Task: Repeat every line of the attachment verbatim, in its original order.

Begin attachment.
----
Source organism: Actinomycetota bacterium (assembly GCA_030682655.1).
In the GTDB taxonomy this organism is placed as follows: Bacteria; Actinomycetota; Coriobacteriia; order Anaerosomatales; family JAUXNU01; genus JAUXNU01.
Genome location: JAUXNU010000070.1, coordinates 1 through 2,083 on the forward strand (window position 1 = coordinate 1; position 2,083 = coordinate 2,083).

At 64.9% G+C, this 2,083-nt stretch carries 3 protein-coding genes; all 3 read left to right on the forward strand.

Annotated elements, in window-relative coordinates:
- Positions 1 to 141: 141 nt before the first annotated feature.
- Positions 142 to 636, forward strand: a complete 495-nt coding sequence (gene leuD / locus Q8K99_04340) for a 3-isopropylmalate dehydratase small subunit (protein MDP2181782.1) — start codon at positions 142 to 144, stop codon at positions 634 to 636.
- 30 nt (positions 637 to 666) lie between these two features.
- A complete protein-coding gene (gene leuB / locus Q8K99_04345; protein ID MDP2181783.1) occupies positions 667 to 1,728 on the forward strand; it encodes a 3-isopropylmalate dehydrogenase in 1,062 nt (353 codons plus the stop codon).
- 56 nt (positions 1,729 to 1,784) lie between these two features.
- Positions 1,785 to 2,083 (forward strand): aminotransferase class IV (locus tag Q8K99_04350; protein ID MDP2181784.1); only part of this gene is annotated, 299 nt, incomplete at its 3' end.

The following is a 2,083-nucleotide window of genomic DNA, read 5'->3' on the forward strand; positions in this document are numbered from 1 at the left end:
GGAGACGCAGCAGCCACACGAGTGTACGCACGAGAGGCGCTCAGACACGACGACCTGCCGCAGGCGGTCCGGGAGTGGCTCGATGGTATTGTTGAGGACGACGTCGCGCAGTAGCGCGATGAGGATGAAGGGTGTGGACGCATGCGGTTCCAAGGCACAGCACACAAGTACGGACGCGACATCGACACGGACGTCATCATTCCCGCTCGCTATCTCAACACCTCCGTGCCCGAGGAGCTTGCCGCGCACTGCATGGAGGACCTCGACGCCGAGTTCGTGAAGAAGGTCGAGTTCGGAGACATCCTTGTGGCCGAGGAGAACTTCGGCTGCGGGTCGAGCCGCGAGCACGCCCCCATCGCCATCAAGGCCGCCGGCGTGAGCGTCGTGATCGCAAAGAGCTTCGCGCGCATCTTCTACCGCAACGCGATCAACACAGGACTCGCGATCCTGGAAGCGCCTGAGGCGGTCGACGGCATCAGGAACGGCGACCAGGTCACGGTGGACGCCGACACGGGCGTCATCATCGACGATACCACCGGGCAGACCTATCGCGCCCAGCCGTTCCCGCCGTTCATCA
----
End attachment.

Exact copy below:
Source organism: Actinomycetota bacterium (assembly GCA_030682655.1).
In the GTDB taxonomy this organism is placed as follows: Bacteria; Actinomycetota; Coriobacteriia; order Anaerosomatales; family JAUXNU01; genus JAUXNU01.
Genome location: JAUXNU010000070.1, coordinates 1 through 2,083 on the forward strand (window position 1 = coordinate 1; position 2,083 = coordinate 2,083).

At 64.9% G+C, this 2,083-nt stretch carries 3 protein-coding genes; all 3 read left to right on the forward strand.

Annotated elements, in window-relative coordinates:
- Positions 1 to 141: 141 nt before the first annotated feature.
- Positions 142 to 636, forward strand: a complete 495-nt coding sequence (gene leuD / locus Q8K99_04340) for a 3-isopropylmalate dehydratase small subunit (protein MDP2181782.1) — start codon at positions 142 to 144, stop codon at positions 634 to 636.
- 30 nt (positions 637 to 666) lie between these two features.
- A complete protein-coding gene (gene leuB / locus Q8K99_04345; protein ID MDP2181783.1) occupies positions 667 to 1,728 on the forward strand; it encodes a 3-isopropylmalate dehydrogenase in 1,062 nt (353 codons plus the stop codon).
- 56 nt (positions 1,729 to 1,784) lie between these two features.
- Positions 1,785 to 2,083 (forward strand): aminotransferase class IV (locus tag Q8K99_04350; protein ID MDP2181784.1); only part of this gene is annotated, 299 nt, incomplete at its 3' end.

The following is a 2,083-nucleotide window of genomic DNA, read 5'->3' on the forward strand; positions in this document are numbered from 1 at the left end:
GGAGACGCAGCAGCCACACGAGTGTACGCACGAGAGGCGCTCAGACACGACGACCTGCCGCAGGCGGTCCGGGAGTGGCTCGATGGTATTGTTGAGGACGACGTCGCGCAGTAGCGCGATGAGGATGAAGGGTGTGGACGCATGCGGTTCCAAGGCACAGCACACAAGTACGGACGCGACATCGACACGGACGTCATCATTCCCGCTCGCTATCTCAACACCTCCGTGCCCGAGGAGCTTGCCGCGCACTGCATGGAGGACCTCGACGCCGAGTTCGTGAAGAAGGTCGAGTTCGGAGACATCCTTGTGGCCGAGGAGAACTTCGGCTGCGGGTCGAGCCGCGAGCACGCCCCCATCGCCATCAAGGCCGCCGGCGTGAGCGTCGTGATCGCAAAGAGCTTCGCGCGCATCTTCTACCGCAACGCGATCAACACAGGACTCGCGATCCTGGAAGCGCCTGAGGCGGTCGACGGCATCAGGAACGGCGACCAGGTCACGGTGGACGCCGACACGGGCGTCATCATCGACGATACCACCGGGCAGACCTATCGCGCCCAGCCGTTCCCGCCGTTCATCA